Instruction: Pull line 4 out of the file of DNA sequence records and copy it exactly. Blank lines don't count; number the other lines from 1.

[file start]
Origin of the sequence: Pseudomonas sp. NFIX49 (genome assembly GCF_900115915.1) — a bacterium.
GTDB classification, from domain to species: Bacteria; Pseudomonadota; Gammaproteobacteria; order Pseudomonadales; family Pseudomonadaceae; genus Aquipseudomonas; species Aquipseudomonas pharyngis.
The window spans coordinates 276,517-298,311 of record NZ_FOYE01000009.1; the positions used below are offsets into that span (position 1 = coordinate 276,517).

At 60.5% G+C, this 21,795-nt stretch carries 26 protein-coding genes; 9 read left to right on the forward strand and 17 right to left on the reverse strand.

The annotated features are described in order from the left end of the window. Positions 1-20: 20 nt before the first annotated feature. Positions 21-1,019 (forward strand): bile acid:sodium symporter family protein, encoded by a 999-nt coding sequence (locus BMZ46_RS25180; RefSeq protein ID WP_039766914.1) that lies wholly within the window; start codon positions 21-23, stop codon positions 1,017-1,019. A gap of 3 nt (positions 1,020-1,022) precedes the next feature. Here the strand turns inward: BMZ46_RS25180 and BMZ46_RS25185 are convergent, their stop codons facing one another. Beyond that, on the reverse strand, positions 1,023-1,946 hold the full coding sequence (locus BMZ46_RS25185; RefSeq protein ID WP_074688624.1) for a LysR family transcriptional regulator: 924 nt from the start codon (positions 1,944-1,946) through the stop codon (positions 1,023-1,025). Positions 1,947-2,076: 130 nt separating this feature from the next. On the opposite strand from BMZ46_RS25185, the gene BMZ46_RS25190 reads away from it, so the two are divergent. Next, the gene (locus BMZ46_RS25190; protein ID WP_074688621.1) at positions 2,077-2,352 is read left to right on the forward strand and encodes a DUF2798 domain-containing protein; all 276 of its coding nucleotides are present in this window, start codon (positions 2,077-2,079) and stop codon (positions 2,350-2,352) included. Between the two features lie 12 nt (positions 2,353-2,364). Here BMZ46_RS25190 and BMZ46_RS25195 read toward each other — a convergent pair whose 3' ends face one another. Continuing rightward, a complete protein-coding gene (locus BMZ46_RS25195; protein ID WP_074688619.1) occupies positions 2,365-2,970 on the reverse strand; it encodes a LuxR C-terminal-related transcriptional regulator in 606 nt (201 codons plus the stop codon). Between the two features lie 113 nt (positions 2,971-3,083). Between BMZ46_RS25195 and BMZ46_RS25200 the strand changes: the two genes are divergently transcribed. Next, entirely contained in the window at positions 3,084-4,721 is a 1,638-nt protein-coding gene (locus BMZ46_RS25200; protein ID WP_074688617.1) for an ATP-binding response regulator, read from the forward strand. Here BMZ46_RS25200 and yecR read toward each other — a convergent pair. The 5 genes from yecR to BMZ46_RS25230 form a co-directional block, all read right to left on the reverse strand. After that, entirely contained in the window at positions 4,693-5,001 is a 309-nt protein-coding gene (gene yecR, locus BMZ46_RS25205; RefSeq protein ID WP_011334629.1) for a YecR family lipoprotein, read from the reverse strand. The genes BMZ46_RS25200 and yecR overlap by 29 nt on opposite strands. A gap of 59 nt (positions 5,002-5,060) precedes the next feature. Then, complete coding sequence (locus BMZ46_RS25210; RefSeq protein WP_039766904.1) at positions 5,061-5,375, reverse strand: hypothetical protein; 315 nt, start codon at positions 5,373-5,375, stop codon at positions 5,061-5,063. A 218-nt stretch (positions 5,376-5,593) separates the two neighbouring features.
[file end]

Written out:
At 60.5% G+C, this 21,795-nt stretch carries 26 protein-coding genes; 9 read left to right on the forward strand and 17 right to left on the reverse strand.